Talented modern designers would place the wooden letter ‘П’ [the Russian letter ‘P’] all over the city, along with other interesting items, but none were made of stone or iron. Perm denizens come up and touch them, but, since they are made of plywood, they don’t think they are serious.”

“Perm residents are very independent people. They think this way: ‘Artists are trying to entertain us; we don’t really get you, but we don’t mind you crazy people, as long as you don’t have plans to control our culture. We are tolerant when it comes to crazy people, but don’t try to control us.’ Yet an interesting thing happened: When Guelman found himself under pressure and it became obvious that the project was coming to an end, even the local opposition papers demanded that he remain at the head of the local museum. He is a specialist, they said: We do not anyone else. Their logic is simple: We were not asked whether or not we wanted a culture revolution and no one is asking us now whether we want it to end,” Rodionov says.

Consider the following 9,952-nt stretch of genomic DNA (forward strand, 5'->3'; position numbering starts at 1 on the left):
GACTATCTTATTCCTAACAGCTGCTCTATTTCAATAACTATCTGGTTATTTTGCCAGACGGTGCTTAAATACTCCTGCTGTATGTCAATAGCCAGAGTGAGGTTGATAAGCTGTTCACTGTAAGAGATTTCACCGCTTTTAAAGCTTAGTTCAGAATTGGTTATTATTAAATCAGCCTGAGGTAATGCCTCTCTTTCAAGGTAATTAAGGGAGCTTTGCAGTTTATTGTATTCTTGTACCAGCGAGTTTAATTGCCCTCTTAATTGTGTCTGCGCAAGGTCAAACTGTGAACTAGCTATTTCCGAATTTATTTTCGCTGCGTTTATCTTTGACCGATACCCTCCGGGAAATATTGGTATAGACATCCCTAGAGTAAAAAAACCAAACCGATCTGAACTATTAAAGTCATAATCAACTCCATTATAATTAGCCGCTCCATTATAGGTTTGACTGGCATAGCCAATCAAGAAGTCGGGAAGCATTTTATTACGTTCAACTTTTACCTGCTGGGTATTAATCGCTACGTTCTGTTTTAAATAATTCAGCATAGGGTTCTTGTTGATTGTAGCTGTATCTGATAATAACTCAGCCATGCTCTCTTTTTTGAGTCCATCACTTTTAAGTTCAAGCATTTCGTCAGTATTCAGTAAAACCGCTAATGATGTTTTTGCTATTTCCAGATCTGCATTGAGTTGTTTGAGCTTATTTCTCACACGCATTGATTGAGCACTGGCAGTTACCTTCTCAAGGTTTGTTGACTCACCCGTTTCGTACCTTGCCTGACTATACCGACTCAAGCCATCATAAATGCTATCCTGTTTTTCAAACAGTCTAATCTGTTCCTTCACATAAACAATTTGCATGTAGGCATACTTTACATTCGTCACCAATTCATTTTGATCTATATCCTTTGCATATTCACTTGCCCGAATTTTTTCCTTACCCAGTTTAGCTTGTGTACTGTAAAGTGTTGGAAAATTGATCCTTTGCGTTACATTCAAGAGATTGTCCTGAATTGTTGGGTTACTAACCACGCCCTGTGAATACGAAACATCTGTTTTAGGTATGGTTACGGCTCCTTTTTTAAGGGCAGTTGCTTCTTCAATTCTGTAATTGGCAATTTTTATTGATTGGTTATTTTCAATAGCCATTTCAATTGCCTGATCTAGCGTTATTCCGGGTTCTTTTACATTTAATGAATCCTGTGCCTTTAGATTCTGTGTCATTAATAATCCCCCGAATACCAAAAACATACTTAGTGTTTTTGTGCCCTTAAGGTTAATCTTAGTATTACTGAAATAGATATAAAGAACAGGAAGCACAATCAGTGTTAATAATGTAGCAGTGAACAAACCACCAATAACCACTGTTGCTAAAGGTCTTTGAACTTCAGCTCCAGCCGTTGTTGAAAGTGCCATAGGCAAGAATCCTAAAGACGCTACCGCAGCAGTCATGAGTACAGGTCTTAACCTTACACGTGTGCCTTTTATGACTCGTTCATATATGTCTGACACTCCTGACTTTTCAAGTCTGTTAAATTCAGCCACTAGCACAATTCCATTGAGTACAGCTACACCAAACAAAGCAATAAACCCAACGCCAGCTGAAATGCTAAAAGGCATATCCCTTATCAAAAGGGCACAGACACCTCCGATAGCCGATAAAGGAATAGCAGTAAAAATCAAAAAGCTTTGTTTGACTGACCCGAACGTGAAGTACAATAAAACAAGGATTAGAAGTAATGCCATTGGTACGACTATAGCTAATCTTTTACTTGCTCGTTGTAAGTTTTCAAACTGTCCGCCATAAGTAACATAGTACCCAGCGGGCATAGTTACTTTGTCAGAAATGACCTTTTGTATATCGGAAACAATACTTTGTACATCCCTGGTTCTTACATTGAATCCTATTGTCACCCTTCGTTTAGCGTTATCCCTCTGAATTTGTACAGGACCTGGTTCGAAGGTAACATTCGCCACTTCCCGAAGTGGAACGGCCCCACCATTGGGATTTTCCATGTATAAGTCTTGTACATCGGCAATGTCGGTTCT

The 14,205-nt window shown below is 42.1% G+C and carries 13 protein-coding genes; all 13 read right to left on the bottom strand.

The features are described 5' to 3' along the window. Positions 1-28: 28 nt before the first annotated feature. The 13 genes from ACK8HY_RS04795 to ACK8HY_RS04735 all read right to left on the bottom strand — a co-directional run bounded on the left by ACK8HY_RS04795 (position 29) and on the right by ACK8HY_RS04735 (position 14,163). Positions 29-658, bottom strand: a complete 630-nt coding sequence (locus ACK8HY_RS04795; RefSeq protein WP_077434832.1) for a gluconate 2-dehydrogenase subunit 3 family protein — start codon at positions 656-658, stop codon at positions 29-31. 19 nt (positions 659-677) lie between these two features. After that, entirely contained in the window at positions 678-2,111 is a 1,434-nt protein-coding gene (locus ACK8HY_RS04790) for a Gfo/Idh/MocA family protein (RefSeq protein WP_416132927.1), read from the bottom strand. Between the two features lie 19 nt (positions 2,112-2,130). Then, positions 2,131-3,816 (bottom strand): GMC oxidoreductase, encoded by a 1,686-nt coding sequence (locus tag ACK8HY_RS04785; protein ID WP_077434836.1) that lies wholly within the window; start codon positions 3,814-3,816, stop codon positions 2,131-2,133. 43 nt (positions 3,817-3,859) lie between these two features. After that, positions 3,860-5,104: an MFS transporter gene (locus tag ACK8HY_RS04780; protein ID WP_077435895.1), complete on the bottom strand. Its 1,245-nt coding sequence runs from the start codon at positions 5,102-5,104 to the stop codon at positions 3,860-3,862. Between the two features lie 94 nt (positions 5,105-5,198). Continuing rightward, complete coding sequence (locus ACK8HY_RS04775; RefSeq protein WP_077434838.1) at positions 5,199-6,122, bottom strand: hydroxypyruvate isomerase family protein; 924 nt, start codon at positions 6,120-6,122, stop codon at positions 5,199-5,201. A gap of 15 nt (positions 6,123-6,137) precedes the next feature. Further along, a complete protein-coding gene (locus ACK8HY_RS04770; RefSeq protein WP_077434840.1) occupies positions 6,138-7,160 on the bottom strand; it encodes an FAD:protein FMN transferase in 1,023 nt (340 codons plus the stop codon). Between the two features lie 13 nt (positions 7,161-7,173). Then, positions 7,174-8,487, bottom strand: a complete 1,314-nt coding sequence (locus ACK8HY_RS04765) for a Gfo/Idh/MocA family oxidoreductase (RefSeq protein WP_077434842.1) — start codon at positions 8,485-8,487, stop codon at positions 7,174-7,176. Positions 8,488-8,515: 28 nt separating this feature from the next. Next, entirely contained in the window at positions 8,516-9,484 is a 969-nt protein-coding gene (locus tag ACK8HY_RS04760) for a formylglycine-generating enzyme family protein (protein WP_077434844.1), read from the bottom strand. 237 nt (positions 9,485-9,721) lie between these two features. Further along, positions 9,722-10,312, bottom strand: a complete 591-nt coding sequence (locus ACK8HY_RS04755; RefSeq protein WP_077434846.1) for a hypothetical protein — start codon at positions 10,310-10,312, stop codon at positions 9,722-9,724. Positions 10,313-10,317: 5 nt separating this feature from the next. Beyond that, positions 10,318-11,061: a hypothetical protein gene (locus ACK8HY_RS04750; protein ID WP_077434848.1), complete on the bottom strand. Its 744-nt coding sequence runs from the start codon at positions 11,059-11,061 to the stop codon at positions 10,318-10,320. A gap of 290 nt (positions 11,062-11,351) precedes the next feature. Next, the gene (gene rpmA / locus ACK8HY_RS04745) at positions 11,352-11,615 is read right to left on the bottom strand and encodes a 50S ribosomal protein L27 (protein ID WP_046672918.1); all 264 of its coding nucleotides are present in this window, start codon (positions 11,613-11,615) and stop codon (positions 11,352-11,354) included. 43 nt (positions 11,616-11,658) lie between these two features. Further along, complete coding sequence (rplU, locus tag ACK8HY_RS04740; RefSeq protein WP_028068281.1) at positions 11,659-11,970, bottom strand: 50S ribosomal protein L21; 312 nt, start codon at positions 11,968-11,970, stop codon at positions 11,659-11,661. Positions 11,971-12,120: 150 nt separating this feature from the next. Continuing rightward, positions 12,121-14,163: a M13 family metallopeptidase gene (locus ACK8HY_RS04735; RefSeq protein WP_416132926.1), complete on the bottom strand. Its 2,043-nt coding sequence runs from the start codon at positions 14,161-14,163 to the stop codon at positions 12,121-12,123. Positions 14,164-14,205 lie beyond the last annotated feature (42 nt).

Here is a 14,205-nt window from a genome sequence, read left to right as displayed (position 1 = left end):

The Perm culture legacy is among the most ancient in the world. There is a unique collection of wooden sculptures and life-size, finely-carved statues of saints. There is the famous beast style: small bronze masks resembling underwear icons depicting the ancient Finno-Ugric world model.

Public conscience, crippled by the many decades of Soviet power, could barely appreciate contemporary art; but this new art was still perceived.

Even now that the project has come to a close, the process cannot be stopped. The excellent museum created by Guelman will remain. The local residents did not like it at first, but it grew on them.

Perm just recently played host to the White Nights book festival – an enormous event attended by writers from the United States, Israel and Portugal. More than 200,000 people attended the festival.

In July, the traditional civil forum Pilorama, which commemorates political prisoners and victims of reprisal, will be held on the outskirts of Perm. Dozens of musicians from all over Russia are expected to perform.

Guelman will not be in Perm Region by that time, but the civilizing process he started will continue.